Progress is relative and sometimes it’s not really progress at all but just a con job to jack up prices and make more money for the car companies or some other company that makes the unnecessary improvements that can cost a small or large fortune to repair when they inevitably falter.

One area that I do support involves the radio and music. It went from a few decent AM stations that played the same rock and roll songs to the advent of FM stations which literally offered dozens of choices, segregated for the first time to suit the listener’s tastes, from rock to country to soul (they called it soul music then) to pop (that would be the homogenized songs that wouldn’t annoy anyone) and even to classical and jazz, which only about five people in the whole state listened to. So I am glad there are many musical choices even if I have never figured out how to program the radio to select only my choices and instead have to forage through a jungle of bad music to find my preferences.

Then came the eight-track tape player which was not reliant on the radio and could be attached under the front window. My first eight-track was Dylan’s “Nashville Skyline” and I loved driving along in my red, three-speed on the floor, 1965 Chevy Malibu with “I Threw It All Away” blasting until the eight-track player mangled the tape as it inevitably did to all eight-tracks and you tried to re-thread it but never could. But even a few plays of Dylan was cool with me.

I guess they next went to those mini-tapes and micro-tapes that at least weren’t eaten by the machine, followed by the next huge breakthrough of digital music and devices such as the famous Walkman which now seems like something out of the 13th century. Now I just fit on the earbuds and turn on Sirius and I can hear any music ever recorded, even if I don’t like most of the music ever recorded.

It’s a similar story for televisions, even the word seems so quaint, it’s like something out of a Buck Rogers show or how the movies would boast they were filmed in revolutionary “bold new Technicolor” or in “Cinemascope and Panavision” or with life-like “Sensurround.”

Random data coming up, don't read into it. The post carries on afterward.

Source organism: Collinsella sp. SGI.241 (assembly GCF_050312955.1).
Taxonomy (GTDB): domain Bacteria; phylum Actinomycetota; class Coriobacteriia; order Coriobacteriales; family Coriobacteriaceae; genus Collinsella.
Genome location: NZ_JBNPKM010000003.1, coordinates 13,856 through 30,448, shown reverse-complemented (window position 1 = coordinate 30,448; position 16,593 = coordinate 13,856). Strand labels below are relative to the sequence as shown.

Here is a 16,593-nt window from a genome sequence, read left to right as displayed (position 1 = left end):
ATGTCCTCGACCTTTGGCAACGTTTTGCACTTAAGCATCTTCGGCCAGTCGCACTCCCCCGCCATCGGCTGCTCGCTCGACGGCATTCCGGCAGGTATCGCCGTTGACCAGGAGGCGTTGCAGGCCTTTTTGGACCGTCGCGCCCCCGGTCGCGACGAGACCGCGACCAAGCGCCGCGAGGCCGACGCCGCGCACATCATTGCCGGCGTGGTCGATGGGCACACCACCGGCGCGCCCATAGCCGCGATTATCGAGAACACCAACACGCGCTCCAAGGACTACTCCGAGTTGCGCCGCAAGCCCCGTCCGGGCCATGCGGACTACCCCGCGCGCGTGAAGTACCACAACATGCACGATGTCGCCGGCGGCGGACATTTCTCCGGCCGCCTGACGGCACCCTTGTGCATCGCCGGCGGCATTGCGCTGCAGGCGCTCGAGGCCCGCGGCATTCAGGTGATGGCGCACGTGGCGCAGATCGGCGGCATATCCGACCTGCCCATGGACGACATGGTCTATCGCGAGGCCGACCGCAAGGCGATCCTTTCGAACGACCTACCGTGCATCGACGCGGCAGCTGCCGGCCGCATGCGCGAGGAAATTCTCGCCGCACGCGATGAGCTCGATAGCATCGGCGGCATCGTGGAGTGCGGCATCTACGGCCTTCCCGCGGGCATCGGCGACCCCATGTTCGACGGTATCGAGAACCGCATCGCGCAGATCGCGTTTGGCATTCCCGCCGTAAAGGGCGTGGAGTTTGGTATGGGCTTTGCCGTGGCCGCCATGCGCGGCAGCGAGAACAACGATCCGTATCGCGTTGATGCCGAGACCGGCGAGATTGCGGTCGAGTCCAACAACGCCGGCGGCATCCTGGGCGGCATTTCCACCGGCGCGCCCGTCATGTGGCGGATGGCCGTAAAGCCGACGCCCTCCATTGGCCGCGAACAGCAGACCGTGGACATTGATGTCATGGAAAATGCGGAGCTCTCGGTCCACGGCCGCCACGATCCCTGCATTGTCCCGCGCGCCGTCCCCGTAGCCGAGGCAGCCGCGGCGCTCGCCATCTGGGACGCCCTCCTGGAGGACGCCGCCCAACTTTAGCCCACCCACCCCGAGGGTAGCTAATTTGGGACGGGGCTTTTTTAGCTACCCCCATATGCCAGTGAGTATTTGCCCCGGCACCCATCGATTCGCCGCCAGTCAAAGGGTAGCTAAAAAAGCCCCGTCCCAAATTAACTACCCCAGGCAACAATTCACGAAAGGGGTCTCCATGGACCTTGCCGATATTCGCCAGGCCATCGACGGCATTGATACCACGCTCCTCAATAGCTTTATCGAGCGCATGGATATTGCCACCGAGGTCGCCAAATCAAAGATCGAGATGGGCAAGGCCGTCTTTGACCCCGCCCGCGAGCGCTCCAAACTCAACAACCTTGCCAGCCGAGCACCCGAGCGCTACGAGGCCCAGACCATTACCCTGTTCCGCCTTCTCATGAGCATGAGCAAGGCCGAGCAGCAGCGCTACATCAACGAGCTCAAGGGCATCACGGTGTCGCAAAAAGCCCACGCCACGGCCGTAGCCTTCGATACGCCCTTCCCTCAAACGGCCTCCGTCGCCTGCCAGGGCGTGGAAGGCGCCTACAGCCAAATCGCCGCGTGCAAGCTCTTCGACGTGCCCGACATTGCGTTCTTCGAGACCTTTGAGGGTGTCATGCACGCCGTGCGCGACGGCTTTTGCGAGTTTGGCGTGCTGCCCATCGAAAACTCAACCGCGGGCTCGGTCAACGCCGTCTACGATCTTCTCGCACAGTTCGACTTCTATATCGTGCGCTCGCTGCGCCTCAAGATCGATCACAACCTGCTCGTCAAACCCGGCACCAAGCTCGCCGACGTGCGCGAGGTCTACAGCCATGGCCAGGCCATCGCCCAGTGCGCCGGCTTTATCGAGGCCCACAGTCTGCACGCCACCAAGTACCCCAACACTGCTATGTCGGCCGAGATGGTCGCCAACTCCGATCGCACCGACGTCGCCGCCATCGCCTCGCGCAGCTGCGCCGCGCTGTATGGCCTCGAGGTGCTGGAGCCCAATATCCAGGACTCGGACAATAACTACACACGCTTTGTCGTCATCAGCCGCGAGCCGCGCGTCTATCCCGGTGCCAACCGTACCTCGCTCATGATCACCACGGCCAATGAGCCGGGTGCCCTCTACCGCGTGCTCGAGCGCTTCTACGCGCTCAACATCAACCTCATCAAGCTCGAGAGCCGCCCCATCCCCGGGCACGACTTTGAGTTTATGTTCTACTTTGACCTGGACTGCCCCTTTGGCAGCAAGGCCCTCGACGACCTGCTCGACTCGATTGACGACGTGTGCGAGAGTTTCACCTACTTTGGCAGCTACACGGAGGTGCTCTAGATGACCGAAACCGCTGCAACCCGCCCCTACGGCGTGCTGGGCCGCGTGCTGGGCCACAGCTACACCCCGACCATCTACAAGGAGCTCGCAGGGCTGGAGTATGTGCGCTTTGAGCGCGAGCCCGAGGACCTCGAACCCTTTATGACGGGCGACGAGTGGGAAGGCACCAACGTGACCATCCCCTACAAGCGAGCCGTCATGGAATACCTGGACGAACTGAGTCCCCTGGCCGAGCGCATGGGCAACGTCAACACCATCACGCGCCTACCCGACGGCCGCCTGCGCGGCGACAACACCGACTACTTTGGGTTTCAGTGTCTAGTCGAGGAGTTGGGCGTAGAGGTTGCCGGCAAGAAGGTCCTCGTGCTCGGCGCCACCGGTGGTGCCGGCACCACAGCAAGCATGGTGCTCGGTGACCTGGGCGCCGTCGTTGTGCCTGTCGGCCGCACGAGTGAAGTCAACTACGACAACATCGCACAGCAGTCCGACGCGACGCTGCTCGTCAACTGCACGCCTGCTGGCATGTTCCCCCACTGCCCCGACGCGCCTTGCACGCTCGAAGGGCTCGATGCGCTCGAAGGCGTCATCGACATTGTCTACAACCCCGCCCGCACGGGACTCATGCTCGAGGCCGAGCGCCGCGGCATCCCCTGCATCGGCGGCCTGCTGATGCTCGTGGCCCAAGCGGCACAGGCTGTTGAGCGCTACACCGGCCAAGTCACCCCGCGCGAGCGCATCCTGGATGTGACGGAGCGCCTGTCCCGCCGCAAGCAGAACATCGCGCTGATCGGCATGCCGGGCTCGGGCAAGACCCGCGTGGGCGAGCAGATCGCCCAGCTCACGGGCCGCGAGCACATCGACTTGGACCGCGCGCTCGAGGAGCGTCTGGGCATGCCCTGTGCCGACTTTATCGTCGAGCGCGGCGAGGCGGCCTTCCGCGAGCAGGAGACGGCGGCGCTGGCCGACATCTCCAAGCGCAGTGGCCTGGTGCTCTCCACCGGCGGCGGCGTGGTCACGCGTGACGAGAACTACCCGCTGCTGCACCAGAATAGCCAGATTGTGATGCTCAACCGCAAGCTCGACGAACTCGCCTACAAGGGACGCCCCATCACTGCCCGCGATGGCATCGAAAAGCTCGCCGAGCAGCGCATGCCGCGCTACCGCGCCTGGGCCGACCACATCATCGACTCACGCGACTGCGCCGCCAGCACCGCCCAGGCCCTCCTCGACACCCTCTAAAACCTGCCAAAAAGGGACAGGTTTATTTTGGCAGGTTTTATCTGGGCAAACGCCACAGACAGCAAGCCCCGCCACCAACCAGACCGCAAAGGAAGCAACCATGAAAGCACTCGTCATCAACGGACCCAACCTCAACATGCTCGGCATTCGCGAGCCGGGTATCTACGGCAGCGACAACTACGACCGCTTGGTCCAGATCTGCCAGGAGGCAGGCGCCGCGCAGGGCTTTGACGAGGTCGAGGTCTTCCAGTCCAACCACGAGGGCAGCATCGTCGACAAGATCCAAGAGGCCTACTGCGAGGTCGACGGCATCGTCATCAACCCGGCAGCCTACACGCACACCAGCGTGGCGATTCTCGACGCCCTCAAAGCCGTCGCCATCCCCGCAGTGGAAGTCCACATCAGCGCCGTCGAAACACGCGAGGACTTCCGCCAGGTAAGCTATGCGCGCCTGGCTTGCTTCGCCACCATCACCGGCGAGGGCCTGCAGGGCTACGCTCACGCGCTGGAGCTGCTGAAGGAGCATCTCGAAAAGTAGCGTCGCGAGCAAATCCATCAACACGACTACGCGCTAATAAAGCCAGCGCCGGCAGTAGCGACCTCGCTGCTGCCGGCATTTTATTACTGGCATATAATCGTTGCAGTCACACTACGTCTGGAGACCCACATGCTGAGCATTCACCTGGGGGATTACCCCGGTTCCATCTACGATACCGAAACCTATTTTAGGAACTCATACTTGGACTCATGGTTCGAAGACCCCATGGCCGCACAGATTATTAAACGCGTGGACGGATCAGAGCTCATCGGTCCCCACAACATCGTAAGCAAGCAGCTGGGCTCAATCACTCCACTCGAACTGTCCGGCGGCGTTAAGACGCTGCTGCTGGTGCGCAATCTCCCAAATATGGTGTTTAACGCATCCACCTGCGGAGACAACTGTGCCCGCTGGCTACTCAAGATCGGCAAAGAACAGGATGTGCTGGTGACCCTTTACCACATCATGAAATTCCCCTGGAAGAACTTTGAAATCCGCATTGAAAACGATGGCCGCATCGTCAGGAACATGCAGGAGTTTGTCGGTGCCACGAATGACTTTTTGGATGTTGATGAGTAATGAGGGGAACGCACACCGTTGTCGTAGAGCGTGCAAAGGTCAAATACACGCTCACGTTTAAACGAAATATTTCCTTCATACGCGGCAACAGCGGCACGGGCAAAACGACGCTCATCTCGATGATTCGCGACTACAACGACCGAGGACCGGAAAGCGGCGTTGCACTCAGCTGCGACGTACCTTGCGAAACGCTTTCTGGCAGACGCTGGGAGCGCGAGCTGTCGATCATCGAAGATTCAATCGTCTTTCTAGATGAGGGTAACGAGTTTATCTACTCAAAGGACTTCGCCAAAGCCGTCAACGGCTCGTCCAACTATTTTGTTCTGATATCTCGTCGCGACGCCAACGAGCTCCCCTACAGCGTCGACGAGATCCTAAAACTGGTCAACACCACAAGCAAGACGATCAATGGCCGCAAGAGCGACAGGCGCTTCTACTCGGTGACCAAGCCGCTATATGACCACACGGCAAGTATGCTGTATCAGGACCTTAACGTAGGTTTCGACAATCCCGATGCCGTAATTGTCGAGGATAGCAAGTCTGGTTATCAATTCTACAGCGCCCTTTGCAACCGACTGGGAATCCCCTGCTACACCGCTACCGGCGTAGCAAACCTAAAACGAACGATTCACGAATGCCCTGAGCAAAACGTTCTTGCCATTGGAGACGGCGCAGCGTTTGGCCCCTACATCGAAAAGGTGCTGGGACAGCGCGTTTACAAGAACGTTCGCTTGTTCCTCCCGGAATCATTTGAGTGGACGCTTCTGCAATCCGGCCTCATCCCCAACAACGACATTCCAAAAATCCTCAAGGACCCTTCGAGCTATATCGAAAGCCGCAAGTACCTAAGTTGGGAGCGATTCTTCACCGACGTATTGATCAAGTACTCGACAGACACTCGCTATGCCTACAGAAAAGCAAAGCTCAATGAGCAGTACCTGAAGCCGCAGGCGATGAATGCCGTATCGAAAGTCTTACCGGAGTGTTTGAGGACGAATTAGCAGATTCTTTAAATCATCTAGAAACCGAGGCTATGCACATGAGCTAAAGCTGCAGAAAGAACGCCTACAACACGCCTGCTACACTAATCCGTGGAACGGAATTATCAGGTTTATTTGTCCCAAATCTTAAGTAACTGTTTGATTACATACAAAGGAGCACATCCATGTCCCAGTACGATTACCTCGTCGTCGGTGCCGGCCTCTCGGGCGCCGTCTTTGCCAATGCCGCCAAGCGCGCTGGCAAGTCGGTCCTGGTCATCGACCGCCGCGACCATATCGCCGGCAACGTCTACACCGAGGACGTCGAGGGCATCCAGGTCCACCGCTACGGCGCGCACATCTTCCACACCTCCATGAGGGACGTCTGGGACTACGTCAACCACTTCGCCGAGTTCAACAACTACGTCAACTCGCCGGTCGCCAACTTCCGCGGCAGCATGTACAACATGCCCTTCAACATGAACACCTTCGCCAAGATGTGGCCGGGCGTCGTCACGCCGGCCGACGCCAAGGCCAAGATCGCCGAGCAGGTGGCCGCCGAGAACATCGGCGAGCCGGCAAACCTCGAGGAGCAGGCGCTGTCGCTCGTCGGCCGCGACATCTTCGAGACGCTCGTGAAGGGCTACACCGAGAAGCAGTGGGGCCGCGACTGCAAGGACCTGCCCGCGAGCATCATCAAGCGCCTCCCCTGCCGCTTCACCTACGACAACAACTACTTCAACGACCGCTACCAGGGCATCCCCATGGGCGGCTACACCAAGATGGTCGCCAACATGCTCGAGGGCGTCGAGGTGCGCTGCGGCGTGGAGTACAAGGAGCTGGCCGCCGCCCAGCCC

Back to TVs, first it was black and white and the only way to get a somewhat, clear picture was by fastening a ball of tin foil or is it aluminum foil to the antennae or rabbit ears as they were aptly called. It was a two-person job, one to manipulate the rabbit ears and another to say when the picture was sharp, which usually lasted a few minutes and the whole process had to be repeated, until it finally worked and the show was over. And then you had to finagle with the vertical tuning to stop it from going up and down repeatedly making it impossible to focus.

Color television was unveiled and the dominant color of the NBC peacock was usually purple or you could work the dial to get the colors better, which meant not as much purple but still nothing like real life. But it was a thrill to see the peacock unveil its feathers and hear the famous voice-over, “And now in living color.”

You know where this is going. The remote was introduced and quickly became weaponized by whoever was holding it or it fell behind cushions on the couch or the Barcalounger which was covered in faux brown leather and nobody could find it and you actually had to get off the couch or the Barcalounger to change the channels while your father was yelling at the top of his lungs, “Where is the god-damn remote?”

The television got bigger, so big they look like picture windows, as if you’re watching another world through your living room window. The images became incredibly sharp, even sharper than reality so that people face a growing danger of being unable to discern reality from a two-dimensional, digital image. And the number of stations have gone from the big three, NBC, CBS, ABC, and maybe also WOR, WNEW and WNET to hundreds of stations including many that are watched only by people living in a remote area of Wisconsin or are in languages that even the best linguist could not understand, let alone speak.

I’m done.


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Phil Garber

Phil Garber

Journalist for 40 years and now a creative writer